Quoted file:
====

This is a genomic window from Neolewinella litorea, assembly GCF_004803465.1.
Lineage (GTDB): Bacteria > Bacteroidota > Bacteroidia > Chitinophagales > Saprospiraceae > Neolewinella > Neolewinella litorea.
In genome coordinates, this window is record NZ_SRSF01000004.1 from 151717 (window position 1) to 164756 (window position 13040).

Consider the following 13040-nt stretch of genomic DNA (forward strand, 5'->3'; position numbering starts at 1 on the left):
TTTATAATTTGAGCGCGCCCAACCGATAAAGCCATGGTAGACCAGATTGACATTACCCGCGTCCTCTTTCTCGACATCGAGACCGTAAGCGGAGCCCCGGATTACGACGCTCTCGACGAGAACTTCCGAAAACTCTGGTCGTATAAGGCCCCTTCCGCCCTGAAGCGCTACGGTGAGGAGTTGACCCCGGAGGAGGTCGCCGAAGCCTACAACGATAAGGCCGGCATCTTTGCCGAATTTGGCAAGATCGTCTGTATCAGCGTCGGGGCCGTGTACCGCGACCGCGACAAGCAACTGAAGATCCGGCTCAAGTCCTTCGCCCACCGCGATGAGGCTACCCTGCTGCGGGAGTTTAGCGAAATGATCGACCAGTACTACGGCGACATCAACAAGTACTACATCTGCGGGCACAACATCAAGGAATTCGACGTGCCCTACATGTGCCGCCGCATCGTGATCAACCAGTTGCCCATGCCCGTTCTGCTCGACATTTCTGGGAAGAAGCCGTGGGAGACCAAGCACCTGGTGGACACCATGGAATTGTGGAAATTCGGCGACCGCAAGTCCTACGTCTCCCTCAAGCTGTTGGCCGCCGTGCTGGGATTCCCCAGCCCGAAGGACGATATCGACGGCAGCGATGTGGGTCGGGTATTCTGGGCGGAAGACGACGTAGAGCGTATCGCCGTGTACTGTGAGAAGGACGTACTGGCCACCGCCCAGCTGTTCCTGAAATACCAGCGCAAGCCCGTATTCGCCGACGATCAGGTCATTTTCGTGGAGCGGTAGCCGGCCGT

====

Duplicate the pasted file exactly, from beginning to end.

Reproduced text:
This is a genomic window from Neolewinella litorea, assembly GCF_004803465.1.
Lineage (GTDB): Bacteria > Bacteroidota > Bacteroidia > Chitinophagales > Saprospiraceae > Neolewinella > Neolewinella litorea.
In genome coordinates, this window is record NZ_SRSF01000004.1 from 151717 (window position 1) to 164756 (window position 13040).

Consider the following 13040-nt stretch of genomic DNA (forward strand, 5'->3'; position numbering starts at 1 on the left):
TTTATAATTTGAGCGCGCCCAACCGATAAAGCCATGGTAGACCAGATTGACATTACCCGCGTCCTCTTTCTCGACATCGAGACCGTAAGCGGAGCCCCGGATTACGACGCTCTCGACGAGAACTTCCGAAAACTCTGGTCGTATAAGGCCCCTTCCGCCCTGAAGCGCTACGGTGAGGAGTTGACCCCGGAGGAGGTCGCCGAAGCCTACAACGATAAGGCCGGCATCTTTGCCGAATTTGGCAAGATCGTCTGTATCAGCGTCGGGGCCGTGTACCGCGACCGCGACAAGCAACTGAAGATCCGGCTCAAGTCCTTCGCCCACCGCGATGAGGCTACCCTGCTGCGGGAGTTTAGCGAAATGATCGACCAGTACTACGGCGACATCAACAAGTACTACATCTGCGGGCACAACATCAAGGAATTCGACGTGCCCTACATGTGCCGCCGCATCGTGATCAACCAGTTGCCCATGCCCGTTCTGCTCGACATTTCTGGGAAGAAGCCGTGGGAGACCAAGCACCTGGTGGACACCATGGAATTGTGGAAATTCGGCGACCGCAAGTCCTACGTCTCCCTCAAGCTGTTGGCCGCCGTGCTGGGATTCCCCAGCCCGAAGGACGATATCGACGGCAGCGATGTGGGTCGGGTATTCTGGGCGGAAGACGACGTAGAGCGTATCGCCGTGTACTGTGAGAAGGACGTACTGGCCACCGCCCAGCTGTTCCTGAAATACCAGCGCAAGCCCGTATTCGCCGACGATCAGGTCATTTTCGTGGAGCGGTAGCCGGCCGT